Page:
Inside both phones have quad-core Snapdragon 820 ARM chips, 4GB of RAM, and 32GB of storage standard with a microSD card slot. The HTC 10 feels marginally faster, I suspect because the CPU cores are clocked a little less conservatively. Both phones are plenty fast, though. HTC is still using the Boom Sound branding for its device speakers, but the arrangement is different. Instead of dual front-facing, one speaker is on the front (earpiece) and the other is on the bottom. They’re smaller and more tinny than previous HTC phones. The Galaxy S7 only has one speaker on the bottom edge. It’s not as loud, but otherwise it actually sounds as good the the HTC 10.

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HTC and Samsung are both using 3000mAh non-removable batteries this year. There’s virtually no difference in the battery life here. Both phones get great standby time thanks to Android 6.0 optimizations, and there’s enough screen time to get you through a day of moderate use and then some. They’re still phones you’ll charge every night, though. HTC has a USB Type-C port with Quick Charge 3.0. You can completely charge that phone in about an hour. The Galaxy S7 is only Quick Charge 2.0 with a microUSB. It’s roughly 30% slower to charge, which is still pretty fast.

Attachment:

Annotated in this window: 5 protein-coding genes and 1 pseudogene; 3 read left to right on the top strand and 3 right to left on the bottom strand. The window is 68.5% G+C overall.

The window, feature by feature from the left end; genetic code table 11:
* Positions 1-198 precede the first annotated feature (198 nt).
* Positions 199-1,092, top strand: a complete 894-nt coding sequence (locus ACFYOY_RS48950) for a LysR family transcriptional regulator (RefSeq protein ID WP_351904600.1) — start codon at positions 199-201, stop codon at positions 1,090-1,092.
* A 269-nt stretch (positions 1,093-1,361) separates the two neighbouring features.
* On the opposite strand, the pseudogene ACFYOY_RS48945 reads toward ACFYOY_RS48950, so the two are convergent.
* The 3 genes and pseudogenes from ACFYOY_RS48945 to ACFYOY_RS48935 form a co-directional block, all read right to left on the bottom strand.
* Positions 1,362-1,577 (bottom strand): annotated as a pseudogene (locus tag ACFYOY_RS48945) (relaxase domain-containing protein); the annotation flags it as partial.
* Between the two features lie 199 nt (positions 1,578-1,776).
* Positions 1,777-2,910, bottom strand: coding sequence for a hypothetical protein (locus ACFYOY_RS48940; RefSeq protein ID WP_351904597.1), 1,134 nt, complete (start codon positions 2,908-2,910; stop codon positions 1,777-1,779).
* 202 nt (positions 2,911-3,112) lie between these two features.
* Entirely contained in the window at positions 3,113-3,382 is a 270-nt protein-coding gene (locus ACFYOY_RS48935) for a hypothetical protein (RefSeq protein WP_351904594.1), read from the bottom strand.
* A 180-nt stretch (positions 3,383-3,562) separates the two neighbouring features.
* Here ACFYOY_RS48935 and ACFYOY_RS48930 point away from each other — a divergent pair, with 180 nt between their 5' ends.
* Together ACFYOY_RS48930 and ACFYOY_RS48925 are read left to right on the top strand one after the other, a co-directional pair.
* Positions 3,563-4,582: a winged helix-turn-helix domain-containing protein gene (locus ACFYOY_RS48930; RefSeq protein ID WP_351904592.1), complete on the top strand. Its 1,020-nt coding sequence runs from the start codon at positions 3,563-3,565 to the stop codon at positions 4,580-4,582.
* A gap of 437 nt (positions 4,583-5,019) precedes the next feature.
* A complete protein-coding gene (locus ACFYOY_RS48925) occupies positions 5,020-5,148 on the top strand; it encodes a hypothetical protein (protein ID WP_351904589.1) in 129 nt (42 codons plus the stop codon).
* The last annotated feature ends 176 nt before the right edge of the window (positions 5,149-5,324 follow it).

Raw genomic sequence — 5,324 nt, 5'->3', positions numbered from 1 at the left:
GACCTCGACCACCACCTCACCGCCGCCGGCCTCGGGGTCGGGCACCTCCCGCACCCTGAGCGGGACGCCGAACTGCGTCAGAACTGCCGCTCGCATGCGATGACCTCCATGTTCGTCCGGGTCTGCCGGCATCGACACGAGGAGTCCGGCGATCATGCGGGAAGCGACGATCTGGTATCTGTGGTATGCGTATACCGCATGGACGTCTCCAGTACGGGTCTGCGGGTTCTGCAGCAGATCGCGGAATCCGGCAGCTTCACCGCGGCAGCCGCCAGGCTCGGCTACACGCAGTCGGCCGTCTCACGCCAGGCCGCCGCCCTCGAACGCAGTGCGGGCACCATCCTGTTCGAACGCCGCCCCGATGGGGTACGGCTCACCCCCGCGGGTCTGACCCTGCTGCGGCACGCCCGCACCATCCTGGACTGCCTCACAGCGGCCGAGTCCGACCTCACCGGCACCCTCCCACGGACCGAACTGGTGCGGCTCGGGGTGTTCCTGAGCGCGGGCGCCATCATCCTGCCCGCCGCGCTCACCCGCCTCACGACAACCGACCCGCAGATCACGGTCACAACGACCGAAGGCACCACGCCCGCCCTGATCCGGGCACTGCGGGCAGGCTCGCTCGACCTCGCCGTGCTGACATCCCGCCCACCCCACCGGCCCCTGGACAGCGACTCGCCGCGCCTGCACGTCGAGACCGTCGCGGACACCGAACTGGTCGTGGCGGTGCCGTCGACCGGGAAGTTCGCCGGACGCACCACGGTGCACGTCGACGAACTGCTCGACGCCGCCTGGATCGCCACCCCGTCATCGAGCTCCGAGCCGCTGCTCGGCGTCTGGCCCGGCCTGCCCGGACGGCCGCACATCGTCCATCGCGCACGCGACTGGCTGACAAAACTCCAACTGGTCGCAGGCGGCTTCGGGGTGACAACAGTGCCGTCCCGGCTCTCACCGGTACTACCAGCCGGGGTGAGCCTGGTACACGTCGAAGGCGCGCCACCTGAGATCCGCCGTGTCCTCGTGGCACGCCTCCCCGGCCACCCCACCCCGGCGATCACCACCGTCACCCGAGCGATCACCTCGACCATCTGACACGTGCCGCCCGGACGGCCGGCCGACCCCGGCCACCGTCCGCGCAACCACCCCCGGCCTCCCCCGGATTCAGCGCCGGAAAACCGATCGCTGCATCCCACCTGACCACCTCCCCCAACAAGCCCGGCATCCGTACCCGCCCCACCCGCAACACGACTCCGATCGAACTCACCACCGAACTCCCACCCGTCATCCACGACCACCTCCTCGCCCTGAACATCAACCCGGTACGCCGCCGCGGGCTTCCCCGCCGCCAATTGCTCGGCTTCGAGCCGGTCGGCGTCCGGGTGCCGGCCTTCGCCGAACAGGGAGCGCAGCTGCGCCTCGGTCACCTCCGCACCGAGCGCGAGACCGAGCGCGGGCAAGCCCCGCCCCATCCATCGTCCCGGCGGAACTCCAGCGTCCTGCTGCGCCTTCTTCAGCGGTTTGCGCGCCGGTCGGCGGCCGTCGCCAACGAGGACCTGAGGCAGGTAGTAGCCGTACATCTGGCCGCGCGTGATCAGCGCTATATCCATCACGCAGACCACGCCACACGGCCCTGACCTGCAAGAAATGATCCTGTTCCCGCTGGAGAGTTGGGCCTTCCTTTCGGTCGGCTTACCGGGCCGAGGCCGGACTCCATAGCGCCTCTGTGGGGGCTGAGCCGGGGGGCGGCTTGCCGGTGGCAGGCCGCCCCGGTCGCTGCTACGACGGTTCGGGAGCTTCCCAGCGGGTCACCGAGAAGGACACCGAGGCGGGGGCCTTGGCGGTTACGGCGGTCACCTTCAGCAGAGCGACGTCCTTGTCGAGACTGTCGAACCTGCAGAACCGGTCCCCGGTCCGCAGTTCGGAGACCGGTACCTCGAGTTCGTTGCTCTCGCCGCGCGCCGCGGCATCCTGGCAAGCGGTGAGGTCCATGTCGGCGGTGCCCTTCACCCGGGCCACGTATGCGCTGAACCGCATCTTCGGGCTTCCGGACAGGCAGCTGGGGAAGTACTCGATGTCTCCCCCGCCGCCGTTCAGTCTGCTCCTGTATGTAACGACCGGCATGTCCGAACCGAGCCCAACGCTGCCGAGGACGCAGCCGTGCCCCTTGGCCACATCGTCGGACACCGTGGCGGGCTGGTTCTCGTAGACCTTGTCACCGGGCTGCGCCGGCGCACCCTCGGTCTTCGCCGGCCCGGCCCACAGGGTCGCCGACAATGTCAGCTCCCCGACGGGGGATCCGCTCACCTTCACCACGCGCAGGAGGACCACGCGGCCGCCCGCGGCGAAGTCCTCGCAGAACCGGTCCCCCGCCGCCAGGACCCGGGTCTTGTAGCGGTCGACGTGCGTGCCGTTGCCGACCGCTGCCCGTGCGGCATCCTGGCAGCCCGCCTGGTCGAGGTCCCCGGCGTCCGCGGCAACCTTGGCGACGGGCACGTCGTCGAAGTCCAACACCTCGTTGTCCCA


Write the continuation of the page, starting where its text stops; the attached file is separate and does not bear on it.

Samsung equipped the GS7 with a 5.1-inch 1440p Super AMOLED panel. I’ve looked at a lot of phone screens, and this is without a doubt the prettiest one. The colors are bright, but not blown out. The viewing angles are perfect without a hint of distortion. This panel also gets brighter than any other phone screen, which makes it great for outdoor use.

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HTC used an AMOLED last year on the A9, but the HTC 10 has an updated 5.2-inch LCD panel at the same 1440p resolution. By most measurements, this is a good LCD. The colors are a bit hot with the default settings, but there’s an sRGB mode that looks nicer. The bigger issue is some color shifting when you get off-axis; lighter colors start to get pink. The brightness is acceptable, but it’s nowhere near the GS7.